|Forum topic by CplSteel||posted 734 days ago||830 views||0 times favorited||4 replies|
734 days ago
The project I am working on requires 4 circle-ish shapes that are about 6 inches in diameter and the thickness tapers from 3/4” to 1/32” or so. I am using poplar because this part will not be seen, but it will act as a spacer between two pieces of oak. If that was not clear, perhaps this would help: If I had a thickness planner I would shim up a board to give me the angle/taper I needed and then use that as the reference surface for my pieces.
As I do not have a thicknesser, I tried to use handplanes but removing that much material is taking a whole lot of work and clamping it is tough as I am trying to taper the face of the board. When I shim it up, to get the line I want to be flat, the support below the piece is not great, the thin edge is hard to register against a dog or stop without the stop getting in the way of the plane. Handplanes seem to be a no go as the piece is just too thin on one end to clamp safely and still give me access to the face of the board.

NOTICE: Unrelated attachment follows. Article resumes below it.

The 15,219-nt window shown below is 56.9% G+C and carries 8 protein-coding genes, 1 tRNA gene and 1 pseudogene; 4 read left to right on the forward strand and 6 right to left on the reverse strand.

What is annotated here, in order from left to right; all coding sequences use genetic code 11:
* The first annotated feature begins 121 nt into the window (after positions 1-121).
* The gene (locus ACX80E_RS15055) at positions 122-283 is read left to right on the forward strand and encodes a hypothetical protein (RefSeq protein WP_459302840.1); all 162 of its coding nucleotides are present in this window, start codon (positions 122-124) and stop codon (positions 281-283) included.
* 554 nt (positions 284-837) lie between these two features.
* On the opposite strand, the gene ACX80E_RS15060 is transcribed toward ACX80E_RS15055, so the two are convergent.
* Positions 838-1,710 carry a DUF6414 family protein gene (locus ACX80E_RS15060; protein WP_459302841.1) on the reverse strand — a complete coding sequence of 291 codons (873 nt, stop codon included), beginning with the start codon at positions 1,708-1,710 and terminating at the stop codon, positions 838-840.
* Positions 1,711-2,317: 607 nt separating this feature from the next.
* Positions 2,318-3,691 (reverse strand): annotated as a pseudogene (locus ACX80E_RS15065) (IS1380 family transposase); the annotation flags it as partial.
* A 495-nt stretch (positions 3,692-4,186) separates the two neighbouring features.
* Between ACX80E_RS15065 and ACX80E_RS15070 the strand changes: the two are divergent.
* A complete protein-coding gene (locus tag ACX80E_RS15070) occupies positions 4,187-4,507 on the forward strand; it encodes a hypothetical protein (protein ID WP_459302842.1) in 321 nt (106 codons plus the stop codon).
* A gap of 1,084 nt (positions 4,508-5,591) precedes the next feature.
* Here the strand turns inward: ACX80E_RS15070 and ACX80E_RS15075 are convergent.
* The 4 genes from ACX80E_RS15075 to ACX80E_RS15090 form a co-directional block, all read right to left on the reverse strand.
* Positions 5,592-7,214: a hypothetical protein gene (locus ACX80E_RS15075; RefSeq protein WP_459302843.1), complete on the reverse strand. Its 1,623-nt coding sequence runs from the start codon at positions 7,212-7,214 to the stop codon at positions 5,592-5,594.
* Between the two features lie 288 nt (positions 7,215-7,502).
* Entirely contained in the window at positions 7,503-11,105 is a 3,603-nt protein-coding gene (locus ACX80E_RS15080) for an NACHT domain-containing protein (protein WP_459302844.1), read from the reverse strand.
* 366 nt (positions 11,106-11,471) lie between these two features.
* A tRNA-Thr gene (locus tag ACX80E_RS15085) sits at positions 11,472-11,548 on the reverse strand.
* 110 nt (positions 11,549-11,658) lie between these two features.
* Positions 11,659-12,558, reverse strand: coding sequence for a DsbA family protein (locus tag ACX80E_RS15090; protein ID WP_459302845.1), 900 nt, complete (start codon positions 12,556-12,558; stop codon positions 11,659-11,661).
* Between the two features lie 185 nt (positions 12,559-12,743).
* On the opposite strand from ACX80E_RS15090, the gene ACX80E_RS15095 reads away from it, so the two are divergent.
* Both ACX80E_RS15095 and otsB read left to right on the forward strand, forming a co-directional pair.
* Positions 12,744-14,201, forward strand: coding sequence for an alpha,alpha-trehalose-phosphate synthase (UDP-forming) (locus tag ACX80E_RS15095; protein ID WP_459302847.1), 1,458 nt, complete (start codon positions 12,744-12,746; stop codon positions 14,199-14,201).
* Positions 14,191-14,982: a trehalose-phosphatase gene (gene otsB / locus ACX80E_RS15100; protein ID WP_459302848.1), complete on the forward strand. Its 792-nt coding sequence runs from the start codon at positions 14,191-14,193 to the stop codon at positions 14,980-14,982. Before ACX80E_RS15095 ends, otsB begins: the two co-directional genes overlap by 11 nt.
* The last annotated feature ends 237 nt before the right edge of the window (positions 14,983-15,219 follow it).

My only other thought is to rough cut off the waste (or most of it) with a handsaw (the piece is too tall to run through my bandsaw’s 4” resaw capability) and use a rasp or file to true the face.
Before I embark, any other ideas?